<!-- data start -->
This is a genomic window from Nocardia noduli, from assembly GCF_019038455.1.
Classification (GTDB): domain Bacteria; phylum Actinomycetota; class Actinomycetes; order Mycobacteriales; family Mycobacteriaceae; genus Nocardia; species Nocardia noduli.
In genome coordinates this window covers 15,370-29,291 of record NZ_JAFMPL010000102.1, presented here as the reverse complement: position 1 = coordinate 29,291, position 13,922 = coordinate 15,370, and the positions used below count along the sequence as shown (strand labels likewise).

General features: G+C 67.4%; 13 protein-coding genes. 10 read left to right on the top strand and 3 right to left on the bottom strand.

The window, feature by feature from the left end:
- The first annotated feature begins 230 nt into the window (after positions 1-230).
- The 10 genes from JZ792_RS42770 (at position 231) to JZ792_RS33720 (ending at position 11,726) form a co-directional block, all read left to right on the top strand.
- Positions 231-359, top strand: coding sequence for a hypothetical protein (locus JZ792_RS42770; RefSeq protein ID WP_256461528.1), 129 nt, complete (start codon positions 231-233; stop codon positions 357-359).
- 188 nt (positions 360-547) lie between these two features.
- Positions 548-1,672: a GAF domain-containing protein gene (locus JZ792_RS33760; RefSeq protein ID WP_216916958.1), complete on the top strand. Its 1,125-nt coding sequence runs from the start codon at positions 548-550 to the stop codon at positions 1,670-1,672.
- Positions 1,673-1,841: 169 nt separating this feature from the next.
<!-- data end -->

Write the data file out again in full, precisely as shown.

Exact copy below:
This is a genomic window from Nocardia noduli, from assembly GCF_019038455.1.
Classification (GTDB): domain Bacteria; phylum Actinomycetota; class Actinomycetes; order Mycobacteriales; family Mycobacteriaceae; genus Nocardia; species Nocardia noduli.
In genome coordinates this window covers 15,370-29,291 of record NZ_JAFMPL010000102.1, presented here as the reverse complement: position 1 = coordinate 29,291, position 13,922 = coordinate 15,370, and the positions used below count along the sequence as shown (strand labels likewise).

General features: G+C 67.4%; 13 protein-coding genes. 10 read left to right on the top strand and 3 right to left on the bottom strand.

The window, feature by feature from the left end:
- The first annotated feature begins 230 nt into the window (after positions 1-230).
- The 10 genes from JZ792_RS42770 (at position 231) to JZ792_RS33720 (ending at position 11,726) form a co-directional block, all read left to right on the top strand.
- Positions 231-359, top strand: coding sequence for a hypothetical protein (locus JZ792_RS42770; RefSeq protein ID WP_256461528.1), 129 nt, complete (start codon positions 231-233; stop codon positions 357-359).
- 188 nt (positions 360-547) lie between these two features.
- Positions 548-1,672: a GAF domain-containing protein gene (locus JZ792_RS33760; RefSeq protein ID WP_216916958.1), complete on the top strand. Its 1,125-nt coding sequence runs from the start codon at positions 548-550 to the stop codon at positions 1,670-1,672.
- Positions 1,673-1,841: 169 nt separating this feature from the next.